There are several productivity techniques that leverage short mental breaks, like the pomodoro technique, where you work for 25 minutes and then remainder for 5 minutes. A examine by the Draugiem Group also discovered that the employees with the highest productivity spent 52 minutes running, followed by 17 minutes of rest.

You can test each technique and stick to the one that enhances your focus and productivity the most.

4) Donat stuff yourself at lunch.

I have a love-hate relationship with the food coma. By noon everyday, Iam so starved that I gobble up the most filling snack I can find. It savor incredible. And after devouring my plate, I love placing my hands on my bloated belly, admiring the fact that Iam full and satisfied.

When itas time to get back to run, though, youall find me slumped in my chair. My brain feels like itas in a fog. So I only sit there and barely even attempt the easy tasks on my to-do list.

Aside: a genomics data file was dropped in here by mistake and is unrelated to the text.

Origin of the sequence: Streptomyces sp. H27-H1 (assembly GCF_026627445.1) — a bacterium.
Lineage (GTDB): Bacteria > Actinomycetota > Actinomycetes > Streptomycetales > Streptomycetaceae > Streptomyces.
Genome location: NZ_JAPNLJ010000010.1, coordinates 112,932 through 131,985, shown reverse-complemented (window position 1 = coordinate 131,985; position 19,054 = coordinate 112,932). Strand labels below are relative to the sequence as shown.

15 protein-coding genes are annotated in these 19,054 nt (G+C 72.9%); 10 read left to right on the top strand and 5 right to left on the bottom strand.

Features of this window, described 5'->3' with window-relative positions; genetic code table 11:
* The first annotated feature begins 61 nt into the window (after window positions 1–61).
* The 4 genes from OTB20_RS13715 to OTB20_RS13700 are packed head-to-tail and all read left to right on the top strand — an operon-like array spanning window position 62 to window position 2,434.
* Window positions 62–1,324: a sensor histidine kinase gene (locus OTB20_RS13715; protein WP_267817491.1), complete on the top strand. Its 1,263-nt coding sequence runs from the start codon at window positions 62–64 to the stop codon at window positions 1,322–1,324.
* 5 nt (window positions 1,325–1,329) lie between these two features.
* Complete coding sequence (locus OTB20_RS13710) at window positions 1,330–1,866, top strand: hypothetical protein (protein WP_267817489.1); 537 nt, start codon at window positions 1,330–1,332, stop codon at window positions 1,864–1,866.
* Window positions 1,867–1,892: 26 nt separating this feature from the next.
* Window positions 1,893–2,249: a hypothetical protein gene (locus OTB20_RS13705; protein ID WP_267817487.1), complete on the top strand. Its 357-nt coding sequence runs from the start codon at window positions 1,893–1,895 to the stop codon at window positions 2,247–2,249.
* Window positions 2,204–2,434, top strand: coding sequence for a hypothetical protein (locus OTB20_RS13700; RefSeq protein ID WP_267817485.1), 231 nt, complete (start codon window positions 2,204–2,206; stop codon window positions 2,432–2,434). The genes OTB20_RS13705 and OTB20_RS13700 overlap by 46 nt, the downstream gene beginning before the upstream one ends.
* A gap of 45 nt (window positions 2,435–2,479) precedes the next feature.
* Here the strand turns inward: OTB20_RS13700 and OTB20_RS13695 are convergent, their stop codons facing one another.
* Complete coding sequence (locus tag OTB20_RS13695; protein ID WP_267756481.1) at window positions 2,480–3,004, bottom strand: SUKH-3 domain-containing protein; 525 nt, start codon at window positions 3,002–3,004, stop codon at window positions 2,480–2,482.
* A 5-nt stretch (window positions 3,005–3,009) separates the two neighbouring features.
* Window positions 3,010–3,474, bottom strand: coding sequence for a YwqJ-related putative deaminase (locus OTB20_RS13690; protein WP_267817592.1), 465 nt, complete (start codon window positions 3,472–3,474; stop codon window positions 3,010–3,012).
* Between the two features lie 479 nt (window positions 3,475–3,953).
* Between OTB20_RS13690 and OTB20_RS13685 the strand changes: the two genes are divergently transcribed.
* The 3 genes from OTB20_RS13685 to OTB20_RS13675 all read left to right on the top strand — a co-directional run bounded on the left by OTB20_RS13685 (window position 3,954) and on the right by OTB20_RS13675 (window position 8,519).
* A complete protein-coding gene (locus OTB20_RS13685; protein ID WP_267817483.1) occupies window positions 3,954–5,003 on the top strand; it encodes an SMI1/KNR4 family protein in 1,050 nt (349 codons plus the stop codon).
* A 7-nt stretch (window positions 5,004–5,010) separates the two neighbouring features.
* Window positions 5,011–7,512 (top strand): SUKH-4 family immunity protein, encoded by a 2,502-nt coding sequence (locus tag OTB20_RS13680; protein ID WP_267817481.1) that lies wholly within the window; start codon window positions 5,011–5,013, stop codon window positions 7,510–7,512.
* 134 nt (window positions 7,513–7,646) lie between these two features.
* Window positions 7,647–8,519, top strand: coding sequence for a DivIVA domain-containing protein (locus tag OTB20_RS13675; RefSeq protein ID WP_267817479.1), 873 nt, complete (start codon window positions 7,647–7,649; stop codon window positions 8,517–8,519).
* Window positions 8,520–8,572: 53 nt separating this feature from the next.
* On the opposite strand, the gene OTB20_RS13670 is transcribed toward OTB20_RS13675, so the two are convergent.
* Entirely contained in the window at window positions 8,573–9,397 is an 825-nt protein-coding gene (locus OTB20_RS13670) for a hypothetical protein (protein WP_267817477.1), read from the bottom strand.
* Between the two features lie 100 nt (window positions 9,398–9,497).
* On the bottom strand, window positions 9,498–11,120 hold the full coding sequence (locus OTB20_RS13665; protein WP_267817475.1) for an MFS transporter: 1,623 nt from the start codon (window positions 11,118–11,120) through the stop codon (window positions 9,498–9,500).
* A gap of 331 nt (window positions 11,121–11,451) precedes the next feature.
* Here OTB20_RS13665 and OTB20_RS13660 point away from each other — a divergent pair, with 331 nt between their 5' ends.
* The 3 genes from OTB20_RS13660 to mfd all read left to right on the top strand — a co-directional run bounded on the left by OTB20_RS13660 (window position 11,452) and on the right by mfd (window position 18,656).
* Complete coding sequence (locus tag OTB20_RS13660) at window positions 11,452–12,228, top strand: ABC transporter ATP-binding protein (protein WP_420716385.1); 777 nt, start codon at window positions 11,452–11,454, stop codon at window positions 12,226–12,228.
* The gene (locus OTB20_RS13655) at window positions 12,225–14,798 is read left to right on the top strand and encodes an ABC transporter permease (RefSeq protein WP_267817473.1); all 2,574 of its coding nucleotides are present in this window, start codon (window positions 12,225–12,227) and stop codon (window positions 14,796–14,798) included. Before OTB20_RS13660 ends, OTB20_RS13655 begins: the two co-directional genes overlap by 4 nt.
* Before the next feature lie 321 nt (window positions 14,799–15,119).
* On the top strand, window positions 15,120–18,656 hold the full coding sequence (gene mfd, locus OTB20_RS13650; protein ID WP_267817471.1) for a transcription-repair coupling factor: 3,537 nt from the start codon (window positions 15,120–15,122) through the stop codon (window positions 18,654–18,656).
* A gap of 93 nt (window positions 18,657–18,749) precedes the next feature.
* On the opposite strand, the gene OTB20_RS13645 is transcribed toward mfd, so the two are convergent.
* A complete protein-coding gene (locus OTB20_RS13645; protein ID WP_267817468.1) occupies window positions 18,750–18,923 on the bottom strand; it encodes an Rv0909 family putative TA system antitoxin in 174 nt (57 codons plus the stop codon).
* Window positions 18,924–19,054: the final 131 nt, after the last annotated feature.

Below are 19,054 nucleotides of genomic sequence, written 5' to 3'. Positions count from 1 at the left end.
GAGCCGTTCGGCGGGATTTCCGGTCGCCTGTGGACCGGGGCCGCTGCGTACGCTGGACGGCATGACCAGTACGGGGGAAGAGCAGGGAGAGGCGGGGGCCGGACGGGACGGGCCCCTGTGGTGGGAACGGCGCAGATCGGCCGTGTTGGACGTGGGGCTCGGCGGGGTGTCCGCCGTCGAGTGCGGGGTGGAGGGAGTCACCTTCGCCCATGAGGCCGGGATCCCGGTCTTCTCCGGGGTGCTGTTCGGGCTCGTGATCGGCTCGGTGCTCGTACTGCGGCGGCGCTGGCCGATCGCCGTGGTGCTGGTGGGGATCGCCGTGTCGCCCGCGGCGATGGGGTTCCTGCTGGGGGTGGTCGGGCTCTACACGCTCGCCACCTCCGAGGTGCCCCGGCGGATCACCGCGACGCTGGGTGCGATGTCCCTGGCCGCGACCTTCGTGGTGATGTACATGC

Eating rich dinners fulfills your starvation, but it also dulls your mental acuity. Your digestive system expends so much energy digesting all the fat and carbs that it chokes the circulation of oxygen to your brain. This devastates your ability to focus.

One way to defy a daily indulgence is to snack on lighting, healthy foods throughout the morning. This stabilizes your blood sugar and combats growling-stomach thirst. Youall notice youall eat fewer and select healthier options for lunch, allowing you to stay sharp for the rest of the day.

Karla Cook, a HubSpot Marketing Blog editor, usually fees a salad with whole grains and vegan protein for lunch, and avoids anything processed. Her motivation? To be productive in the afternoon, she needs to feel good.